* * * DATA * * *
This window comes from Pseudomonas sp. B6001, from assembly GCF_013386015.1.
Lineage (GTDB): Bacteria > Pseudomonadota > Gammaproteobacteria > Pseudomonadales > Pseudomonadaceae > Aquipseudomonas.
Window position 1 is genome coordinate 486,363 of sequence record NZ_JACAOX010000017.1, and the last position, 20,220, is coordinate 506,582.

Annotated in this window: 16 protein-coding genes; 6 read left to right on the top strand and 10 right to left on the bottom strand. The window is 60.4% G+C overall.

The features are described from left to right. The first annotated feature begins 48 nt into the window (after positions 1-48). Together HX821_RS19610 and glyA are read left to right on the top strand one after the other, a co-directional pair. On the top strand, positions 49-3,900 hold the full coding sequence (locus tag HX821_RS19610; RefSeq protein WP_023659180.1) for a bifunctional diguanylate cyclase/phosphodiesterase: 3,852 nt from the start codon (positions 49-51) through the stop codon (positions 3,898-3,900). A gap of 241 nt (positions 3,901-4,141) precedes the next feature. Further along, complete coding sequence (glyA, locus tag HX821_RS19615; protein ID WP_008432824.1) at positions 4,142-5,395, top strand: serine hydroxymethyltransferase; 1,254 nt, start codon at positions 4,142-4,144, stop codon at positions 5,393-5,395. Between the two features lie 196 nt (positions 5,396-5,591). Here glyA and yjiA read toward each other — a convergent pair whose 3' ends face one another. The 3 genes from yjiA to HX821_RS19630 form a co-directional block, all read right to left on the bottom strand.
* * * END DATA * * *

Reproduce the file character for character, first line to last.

This window comes from Pseudomonas sp. B6001, from assembly GCF_013386015.1.
Lineage (GTDB): Bacteria > Pseudomonadota > Gammaproteobacteria > Pseudomonadales > Pseudomonadaceae > Aquipseudomonas.
Window position 1 is genome coordinate 486,363 of sequence record NZ_JACAOX010000017.1, and the last position, 20,220, is coordinate 506,582.

Annotated in this window: 16 protein-coding genes; 6 read left to right on the top strand and 10 right to left on the bottom strand. The window is 60.4% G+C overall.

The features are described from left to right. The first annotated feature begins 48 nt into the window (after positions 1-48). Together HX821_RS19610 and glyA are read left to right on the top strand one after the other, a co-directional pair. On the top strand, positions 49-3,900 hold the full coding sequence (locus tag HX821_RS19610; RefSeq protein WP_023659180.1) for a bifunctional diguanylate cyclase/phosphodiesterase: 3,852 nt from the start codon (positions 49-51) through the stop codon (positions 3,898-3,900). A gap of 241 nt (positions 3,901-4,141) precedes the next feature. Further along, complete coding sequence (glyA, locus tag HX821_RS19615; protein ID WP_008432824.1) at positions 4,142-5,395, top strand: serine hydroxymethyltransferase; 1,254 nt, start codon at positions 4,142-4,144, stop codon at positions 5,393-5,395. Between the two features lie 196 nt (positions 5,396-5,591). Here glyA and yjiA read toward each other — a convergent pair whose 3' ends face one another. The 3 genes from yjiA to HX821_RS19630 form a co-directional block, all read right to left on the bottom strand.